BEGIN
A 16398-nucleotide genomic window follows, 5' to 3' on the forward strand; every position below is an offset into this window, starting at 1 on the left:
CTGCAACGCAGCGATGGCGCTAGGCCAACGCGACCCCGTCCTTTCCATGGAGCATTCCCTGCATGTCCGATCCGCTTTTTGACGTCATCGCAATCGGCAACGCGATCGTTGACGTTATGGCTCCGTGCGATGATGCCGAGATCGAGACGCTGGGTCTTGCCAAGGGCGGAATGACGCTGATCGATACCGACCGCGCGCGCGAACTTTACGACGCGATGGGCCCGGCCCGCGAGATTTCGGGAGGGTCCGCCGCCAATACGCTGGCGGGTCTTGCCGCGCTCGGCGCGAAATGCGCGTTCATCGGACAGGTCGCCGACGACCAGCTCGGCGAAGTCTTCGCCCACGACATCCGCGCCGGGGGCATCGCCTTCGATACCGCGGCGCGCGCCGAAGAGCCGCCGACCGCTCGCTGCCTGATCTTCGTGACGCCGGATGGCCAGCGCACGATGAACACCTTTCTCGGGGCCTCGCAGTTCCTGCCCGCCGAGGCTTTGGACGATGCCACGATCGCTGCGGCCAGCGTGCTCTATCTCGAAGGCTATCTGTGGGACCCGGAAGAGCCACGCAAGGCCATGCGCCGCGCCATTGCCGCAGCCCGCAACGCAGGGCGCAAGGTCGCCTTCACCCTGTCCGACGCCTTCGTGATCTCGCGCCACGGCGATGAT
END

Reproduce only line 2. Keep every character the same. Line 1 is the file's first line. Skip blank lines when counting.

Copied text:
CTGCAACGCAGCGATGGCGCTAGGCCAACGCGACCCCGTCCTTTCCATGGAGCATTCCCTGCATGTCCGATCCGCTTTTTGACGTCATCGCAATCGGCAACGCGATCGTTGACGTTATGGCTCCGTGCGATGATGCCGAGATCGAGACGCTGGGTCTTGCCAAGGGCGGAATGACGCTGATCGATACCGACCGCGCGCGCGAACTTTACGACGCGATGGGCCCGGCCCGCGAGATTTCGGGAGGGTCCGCCGCCAATACGCTGGCGGGTCTTGCCGCGCTCGGCGCGAAATGCGCGTTCATCGGACAGGTCGCCGACGACCAGCTCGGCGAAGTCTTCGCCCACGACATCCGCGCCGGGGGCATCGCCTTCGATACCGCGGCGCGCGCCGAAGAGCCGCCGACCGCTCGCTGCCTGATCTTCGTGACGCCGGATGGCCAGCGCACGATGAACACCTTTCTCGGGGCCTCGCAGTTCCTGCCCGCCGAGGCTTTGGACGATGCCACGATCGCTGCGGCCAGCGTGCTCTATCTCGAAGGCTATCTGTGGGACCCGGAAGAGCCACGCAAGGCCATGCGCCGCGCCATTGCCGCAGCCCGCAACGCAGGGCGCAAGGTCGCCTTCACCCTGTCCGACGCCTTCGTGATCTCGCGCCACGGCGATGAT